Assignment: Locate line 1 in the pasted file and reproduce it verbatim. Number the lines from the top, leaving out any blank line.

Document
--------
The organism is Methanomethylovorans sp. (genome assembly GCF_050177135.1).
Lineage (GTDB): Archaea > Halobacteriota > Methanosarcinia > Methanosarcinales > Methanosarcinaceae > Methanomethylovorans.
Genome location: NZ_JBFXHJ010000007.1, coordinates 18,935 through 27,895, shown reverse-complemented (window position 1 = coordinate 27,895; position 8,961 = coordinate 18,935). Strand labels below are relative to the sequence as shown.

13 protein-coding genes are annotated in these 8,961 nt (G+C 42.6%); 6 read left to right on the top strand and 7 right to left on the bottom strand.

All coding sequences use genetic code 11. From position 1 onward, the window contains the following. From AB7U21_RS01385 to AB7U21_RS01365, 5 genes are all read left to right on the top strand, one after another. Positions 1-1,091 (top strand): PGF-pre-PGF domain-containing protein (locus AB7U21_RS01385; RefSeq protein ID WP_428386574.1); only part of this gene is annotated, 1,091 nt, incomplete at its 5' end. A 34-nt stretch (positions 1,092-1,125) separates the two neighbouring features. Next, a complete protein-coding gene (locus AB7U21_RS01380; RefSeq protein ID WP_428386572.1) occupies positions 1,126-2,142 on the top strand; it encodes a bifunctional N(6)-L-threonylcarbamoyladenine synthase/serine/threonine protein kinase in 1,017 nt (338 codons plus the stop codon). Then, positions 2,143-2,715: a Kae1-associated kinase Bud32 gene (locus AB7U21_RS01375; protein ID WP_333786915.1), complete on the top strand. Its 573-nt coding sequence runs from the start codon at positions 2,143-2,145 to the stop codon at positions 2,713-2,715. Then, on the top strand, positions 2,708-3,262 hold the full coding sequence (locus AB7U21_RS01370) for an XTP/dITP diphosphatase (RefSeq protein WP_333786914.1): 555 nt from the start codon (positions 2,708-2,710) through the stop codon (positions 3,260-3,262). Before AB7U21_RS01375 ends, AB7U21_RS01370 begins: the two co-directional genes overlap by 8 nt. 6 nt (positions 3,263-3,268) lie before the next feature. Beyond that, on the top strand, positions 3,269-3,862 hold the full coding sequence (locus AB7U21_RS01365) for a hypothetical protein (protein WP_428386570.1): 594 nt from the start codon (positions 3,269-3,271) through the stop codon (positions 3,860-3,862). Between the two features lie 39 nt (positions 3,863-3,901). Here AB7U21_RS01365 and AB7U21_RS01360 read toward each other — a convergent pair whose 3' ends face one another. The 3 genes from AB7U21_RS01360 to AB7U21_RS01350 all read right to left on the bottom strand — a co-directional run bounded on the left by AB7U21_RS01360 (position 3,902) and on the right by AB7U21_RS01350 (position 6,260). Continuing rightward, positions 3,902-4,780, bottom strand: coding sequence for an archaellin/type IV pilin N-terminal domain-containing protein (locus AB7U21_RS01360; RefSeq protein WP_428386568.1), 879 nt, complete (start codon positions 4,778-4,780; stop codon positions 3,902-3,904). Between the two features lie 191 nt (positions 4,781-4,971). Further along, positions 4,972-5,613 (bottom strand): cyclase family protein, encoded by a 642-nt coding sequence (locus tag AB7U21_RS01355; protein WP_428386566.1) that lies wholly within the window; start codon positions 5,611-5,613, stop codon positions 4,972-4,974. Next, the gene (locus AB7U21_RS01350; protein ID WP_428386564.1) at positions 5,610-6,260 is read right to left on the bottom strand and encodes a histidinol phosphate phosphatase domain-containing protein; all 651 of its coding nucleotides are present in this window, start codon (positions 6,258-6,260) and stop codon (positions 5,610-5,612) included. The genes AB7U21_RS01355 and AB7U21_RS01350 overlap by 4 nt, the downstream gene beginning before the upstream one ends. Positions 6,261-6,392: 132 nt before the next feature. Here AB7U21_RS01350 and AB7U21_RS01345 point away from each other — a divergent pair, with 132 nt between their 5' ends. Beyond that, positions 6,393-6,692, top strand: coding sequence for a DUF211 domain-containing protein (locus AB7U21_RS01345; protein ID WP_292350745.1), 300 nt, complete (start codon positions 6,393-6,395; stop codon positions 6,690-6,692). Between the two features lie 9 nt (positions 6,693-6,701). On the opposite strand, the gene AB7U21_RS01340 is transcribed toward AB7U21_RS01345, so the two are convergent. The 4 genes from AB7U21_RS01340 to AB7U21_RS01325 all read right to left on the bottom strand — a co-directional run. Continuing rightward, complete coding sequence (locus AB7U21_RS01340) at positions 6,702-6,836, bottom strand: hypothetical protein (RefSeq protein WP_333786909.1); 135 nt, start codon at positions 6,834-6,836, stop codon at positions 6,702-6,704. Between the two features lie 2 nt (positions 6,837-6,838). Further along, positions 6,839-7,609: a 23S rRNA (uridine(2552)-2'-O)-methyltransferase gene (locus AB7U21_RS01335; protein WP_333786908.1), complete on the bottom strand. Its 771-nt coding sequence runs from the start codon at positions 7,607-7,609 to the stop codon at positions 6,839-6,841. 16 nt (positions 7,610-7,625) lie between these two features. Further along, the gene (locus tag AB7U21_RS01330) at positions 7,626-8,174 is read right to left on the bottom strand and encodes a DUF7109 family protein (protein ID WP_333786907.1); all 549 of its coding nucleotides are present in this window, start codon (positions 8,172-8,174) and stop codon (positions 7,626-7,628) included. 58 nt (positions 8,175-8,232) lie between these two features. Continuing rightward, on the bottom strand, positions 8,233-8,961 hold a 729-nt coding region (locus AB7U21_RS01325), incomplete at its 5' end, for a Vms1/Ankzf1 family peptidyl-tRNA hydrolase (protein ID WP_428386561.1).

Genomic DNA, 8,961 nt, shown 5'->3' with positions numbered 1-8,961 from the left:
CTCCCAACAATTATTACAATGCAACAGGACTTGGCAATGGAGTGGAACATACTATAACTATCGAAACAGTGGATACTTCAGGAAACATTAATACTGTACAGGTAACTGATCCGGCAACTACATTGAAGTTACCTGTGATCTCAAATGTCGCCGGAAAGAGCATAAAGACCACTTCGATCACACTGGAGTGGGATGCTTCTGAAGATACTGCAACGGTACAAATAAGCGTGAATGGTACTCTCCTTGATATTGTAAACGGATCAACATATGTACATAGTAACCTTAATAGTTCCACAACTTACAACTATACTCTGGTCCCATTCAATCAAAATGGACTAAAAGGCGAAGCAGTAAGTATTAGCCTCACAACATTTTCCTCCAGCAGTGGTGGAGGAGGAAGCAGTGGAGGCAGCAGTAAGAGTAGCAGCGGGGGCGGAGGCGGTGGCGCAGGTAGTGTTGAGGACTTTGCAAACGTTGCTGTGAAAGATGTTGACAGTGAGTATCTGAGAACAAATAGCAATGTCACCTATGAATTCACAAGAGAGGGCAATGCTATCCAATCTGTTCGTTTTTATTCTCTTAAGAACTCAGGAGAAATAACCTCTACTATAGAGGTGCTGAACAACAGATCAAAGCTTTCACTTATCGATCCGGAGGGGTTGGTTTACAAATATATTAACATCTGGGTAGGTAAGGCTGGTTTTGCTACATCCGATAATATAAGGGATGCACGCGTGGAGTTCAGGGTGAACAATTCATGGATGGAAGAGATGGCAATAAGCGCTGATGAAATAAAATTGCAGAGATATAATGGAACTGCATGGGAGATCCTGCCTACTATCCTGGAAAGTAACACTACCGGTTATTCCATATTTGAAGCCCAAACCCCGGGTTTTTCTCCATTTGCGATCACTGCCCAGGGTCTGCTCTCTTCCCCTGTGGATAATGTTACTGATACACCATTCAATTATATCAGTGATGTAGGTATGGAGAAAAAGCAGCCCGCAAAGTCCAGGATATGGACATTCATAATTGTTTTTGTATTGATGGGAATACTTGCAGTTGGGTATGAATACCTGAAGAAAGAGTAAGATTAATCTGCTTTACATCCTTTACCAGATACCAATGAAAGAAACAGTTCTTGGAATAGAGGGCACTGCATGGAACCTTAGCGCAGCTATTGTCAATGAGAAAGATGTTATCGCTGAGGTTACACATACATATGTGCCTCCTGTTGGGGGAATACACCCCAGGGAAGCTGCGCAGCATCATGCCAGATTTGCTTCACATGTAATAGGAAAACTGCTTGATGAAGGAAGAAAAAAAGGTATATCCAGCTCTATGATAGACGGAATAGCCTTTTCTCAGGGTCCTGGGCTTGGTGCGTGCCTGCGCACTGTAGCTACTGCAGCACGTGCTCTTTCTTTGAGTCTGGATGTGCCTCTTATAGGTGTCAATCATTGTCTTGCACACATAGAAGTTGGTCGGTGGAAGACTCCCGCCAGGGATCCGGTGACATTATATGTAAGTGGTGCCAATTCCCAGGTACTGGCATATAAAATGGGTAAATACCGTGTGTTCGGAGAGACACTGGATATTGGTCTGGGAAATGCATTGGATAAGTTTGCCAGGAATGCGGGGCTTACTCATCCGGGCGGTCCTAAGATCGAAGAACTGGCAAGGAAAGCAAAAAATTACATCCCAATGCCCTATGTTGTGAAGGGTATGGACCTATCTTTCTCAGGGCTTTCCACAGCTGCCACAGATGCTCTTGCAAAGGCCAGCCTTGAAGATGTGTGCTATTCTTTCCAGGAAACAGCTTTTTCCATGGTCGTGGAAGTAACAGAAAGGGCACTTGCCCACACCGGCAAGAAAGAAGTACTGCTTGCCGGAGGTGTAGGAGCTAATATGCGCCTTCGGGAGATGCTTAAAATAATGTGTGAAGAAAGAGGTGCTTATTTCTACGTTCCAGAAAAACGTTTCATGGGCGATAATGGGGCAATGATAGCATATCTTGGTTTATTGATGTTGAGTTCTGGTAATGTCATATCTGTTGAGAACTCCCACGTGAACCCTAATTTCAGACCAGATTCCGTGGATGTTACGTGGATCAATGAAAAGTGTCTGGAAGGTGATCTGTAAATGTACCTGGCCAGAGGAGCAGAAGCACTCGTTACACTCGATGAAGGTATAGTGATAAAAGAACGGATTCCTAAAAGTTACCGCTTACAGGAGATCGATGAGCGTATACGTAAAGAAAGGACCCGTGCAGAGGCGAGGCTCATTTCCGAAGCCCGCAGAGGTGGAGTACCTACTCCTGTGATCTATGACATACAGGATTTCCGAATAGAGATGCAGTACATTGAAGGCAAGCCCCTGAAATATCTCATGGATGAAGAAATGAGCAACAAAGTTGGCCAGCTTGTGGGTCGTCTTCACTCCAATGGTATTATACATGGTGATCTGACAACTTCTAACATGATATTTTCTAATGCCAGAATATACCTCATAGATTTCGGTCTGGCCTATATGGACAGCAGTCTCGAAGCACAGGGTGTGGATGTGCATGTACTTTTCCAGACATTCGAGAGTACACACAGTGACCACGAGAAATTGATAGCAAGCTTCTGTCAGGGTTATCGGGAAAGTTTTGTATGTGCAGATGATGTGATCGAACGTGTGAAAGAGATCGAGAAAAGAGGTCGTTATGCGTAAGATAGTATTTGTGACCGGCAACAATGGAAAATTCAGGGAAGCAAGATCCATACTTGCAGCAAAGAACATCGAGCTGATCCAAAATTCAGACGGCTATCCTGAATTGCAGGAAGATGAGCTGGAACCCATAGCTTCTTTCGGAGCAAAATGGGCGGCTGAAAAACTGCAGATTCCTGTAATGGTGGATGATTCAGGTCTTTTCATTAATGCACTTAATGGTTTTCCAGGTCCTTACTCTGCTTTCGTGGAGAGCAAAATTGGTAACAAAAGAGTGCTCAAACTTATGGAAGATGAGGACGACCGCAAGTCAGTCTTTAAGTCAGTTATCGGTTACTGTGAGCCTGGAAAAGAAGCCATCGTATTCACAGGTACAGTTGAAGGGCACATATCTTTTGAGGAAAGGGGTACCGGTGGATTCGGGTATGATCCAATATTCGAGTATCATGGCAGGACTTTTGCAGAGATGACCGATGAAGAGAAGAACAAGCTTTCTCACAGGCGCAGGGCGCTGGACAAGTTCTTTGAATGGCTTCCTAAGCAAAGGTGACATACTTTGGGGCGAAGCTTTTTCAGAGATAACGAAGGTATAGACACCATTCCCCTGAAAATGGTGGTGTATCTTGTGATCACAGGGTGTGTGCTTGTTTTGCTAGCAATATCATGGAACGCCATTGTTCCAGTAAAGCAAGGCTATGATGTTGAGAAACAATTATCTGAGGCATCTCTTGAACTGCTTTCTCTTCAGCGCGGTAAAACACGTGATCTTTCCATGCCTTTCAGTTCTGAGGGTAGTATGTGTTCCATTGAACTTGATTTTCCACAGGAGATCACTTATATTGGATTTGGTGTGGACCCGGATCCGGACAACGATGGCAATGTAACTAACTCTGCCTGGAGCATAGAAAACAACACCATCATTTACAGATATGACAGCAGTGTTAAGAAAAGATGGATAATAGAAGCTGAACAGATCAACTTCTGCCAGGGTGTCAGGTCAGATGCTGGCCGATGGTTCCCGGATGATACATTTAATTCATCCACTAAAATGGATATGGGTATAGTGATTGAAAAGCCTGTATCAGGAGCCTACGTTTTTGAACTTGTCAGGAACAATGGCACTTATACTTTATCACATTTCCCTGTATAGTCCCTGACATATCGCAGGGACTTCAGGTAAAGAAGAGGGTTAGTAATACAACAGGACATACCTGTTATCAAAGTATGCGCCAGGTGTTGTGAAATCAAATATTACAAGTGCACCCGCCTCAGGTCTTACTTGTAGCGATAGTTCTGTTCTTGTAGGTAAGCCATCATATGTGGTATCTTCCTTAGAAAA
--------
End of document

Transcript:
The organism is Methanomethylovorans sp. (genome assembly GCF_050177135.1).